We always hear Calvinists, reacting against Arminians, saying that God isn’t only a God of love, but he’s a God of justice and wrath. That’s true, but it’s equally true that he’s not only a God of justice and wrath, but he’s a God of love and grace, and not just toward the elect. Neither his love nor his justice is more absolute, because they are not mutually exclusive attributes.

When we speak in disparaging ways about God’s universal offer of life and salvation, when we underplay God’s expressions of love and grace as seen so clearly in Scripture, and when we automatically default to talking about the decrees of God in the middle of a discussion on God’s mercy extended to all men, those who differ with us theologically will see that we are presenting a view of God that is far different from the one Scripture does. They will see it, and they will mark us as the poor interpreters that we can be at times. If we would have the impact on the world that, i think, most Reformed people want to have, we need to start practicing speaking the way Scripture does about God’s mercy. Otherwise, we run the risk of presenting a completely different God than the true and living God, Jehovah the merciful and compassionate.

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5 Comments »

  1. Tempe said,

    Wow, Bullinger gets mentioned twice! 😉

    A question for contemplation (and off-topic a bit, I admit): does anybody have a problem with referring to YHWH as “Jehovah”, since that is an anglo-ization that almost certainly misuses vowel sounds. Just a thought. Maybe I’m overacting because of what Jehovah’s Witnesses do with their mistranslations of the Scriptures. I guess I wince also when I hear the name Elohim, since it reminds me of Mormons.

  2. David Gray said,

    A couple of questions:

    1. How do you positively teach this (both universal love and election) as opposed to what not to teach.

    2. How do you deal with a passage like that in Romans where it says God hated Esau?

  3. Trey Austin said,

    Tim, thanks for drawing my attention to that. I had meant to say “Bucer” with one of those “Bullingers.” I corrected my mistake.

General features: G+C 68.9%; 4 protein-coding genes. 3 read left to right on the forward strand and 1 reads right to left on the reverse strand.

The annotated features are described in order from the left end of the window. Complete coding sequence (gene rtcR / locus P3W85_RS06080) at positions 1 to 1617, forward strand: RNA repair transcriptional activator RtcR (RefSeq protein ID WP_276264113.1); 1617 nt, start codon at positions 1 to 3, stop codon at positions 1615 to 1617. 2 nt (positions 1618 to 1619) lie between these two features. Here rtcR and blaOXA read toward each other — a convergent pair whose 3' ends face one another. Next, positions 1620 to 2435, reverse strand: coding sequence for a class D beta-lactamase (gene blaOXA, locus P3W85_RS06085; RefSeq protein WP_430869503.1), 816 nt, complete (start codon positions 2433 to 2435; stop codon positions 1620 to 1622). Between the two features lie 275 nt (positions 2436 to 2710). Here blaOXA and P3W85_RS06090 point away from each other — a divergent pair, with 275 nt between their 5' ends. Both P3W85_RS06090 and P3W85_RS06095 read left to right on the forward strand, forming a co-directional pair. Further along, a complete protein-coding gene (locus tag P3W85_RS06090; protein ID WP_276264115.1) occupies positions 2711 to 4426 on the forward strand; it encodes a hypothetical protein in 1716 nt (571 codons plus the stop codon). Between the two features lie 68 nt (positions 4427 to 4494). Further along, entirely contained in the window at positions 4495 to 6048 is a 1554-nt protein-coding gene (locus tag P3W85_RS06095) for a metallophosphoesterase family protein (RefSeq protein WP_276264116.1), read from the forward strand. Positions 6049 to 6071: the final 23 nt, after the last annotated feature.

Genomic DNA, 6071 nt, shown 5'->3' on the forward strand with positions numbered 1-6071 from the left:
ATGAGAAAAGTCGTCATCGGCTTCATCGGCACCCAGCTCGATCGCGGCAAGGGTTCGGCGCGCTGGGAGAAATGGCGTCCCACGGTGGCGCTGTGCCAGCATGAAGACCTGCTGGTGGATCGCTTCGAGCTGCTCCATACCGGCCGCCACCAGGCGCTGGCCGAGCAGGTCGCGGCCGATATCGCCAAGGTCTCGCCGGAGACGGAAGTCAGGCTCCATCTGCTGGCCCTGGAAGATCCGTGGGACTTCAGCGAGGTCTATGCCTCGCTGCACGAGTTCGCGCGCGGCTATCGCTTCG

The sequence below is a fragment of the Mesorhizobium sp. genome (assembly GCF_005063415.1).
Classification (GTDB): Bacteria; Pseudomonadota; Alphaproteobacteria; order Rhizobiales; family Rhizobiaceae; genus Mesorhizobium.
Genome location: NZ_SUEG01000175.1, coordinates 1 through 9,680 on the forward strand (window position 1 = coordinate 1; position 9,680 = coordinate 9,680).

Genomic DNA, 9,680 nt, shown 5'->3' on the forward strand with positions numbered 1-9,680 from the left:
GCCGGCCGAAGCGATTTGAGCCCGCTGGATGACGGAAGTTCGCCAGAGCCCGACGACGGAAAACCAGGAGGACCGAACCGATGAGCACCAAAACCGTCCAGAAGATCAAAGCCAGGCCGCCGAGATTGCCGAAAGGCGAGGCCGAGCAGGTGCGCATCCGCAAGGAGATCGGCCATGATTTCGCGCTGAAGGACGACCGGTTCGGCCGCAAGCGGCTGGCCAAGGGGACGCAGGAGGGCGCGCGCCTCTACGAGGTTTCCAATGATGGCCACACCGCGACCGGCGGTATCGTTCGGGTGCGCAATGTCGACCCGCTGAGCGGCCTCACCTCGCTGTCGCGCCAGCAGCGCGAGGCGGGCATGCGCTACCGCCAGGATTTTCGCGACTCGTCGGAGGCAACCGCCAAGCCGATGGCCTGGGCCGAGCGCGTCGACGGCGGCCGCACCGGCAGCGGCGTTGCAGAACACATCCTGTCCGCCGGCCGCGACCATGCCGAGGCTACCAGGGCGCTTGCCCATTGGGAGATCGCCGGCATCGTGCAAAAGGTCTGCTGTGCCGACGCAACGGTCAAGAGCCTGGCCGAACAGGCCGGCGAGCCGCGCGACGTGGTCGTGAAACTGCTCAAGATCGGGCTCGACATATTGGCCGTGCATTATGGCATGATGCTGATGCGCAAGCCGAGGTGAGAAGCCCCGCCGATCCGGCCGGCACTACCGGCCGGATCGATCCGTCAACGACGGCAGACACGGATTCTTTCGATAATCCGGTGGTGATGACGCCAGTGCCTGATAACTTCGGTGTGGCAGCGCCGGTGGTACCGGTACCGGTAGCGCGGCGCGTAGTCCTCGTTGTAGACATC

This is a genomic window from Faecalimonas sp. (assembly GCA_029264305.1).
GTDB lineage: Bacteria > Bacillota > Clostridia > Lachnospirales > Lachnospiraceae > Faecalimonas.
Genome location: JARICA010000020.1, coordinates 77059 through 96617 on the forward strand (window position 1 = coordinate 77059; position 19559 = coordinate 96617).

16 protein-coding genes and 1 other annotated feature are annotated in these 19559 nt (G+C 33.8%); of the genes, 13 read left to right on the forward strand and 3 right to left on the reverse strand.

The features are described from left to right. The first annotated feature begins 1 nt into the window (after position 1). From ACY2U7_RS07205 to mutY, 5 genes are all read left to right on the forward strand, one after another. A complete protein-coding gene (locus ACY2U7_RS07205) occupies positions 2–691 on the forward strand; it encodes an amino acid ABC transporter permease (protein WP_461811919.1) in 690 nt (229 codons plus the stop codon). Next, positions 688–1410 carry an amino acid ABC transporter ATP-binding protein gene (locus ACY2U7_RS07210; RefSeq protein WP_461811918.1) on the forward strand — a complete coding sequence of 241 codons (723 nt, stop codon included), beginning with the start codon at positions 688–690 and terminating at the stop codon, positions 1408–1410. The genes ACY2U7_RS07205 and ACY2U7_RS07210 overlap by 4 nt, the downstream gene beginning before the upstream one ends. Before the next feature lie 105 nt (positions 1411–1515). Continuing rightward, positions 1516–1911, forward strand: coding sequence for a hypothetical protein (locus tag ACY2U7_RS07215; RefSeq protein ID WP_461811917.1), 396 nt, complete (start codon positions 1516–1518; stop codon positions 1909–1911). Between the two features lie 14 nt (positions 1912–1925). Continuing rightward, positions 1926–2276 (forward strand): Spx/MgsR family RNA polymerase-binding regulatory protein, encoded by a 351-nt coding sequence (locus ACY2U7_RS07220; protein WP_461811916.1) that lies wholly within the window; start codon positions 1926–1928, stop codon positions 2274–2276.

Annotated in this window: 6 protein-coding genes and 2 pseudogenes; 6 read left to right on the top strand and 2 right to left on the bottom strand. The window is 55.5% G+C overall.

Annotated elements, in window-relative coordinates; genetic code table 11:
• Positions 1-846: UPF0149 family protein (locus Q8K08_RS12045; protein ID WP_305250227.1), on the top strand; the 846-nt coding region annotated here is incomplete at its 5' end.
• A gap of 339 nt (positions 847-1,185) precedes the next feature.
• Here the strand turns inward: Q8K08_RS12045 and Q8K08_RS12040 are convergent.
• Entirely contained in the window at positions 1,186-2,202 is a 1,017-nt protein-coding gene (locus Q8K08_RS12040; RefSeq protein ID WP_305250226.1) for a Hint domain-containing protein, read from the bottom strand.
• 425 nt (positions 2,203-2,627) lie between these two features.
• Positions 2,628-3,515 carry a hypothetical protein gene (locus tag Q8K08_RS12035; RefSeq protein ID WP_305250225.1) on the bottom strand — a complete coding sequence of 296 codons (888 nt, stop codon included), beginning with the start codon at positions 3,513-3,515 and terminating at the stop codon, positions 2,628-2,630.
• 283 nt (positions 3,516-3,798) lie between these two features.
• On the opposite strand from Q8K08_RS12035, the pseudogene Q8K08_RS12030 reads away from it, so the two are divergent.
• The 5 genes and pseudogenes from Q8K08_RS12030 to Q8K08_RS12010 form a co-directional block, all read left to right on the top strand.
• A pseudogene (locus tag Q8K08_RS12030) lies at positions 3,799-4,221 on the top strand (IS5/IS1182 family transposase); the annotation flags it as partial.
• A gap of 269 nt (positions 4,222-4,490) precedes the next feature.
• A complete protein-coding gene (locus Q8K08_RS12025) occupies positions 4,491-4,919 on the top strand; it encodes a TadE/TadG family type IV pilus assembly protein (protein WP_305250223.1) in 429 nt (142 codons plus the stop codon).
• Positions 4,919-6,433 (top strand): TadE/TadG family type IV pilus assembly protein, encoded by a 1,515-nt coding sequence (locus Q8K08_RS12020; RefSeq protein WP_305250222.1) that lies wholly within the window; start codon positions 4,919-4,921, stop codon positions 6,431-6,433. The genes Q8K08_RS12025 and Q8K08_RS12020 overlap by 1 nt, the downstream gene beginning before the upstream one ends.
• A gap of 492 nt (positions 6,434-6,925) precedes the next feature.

David, i think it’s easy to teach positively that God loves all men sincerely and that he desires the salvation of all men sincerely, while at the same time teaching and affirming that God has chosen some men in particular from the foundation of the world whom he will draw to himself effectually. We certainly can differentiate between “levels” of love or “purposes” of love to help people understand, for instance, that for those whom God has not chosen to save fully and finally his love for them is different, and it doesn’t lead him to do the same things for them that he does for his elect. But really, it encourages us to speak to people as people, and not to try and deal with people the way God does. That’s not our place. We need to stay in our own place instead of trying trying to use the decrees of God, particularly the decree of election, as the grid through which we deal with and approach people. What we have been revealed is the book that has all those wonderful and universal expressions of praise and love, not the Lamb’s Book of Life in which the names of the elect have been written from all eternity. Since we don’t have access to the list of the elect, we must deal with people as they appear to us, and that has nothing to do with their status of election, but whether they are trusting Christ and repenting of their sins. Election is fact that is revealed in Scripture to help us understand God’s sovereignty and his purpose, but we can’t appeal to the doctrine of election when dealing with other people around us. We don’t get to decide who is reprobate and who is not, and we don’t get to treat anyone differently because we suspect that he might not be elect. (I know this sounds wierd to speak that way, but i’ve seen it happen.)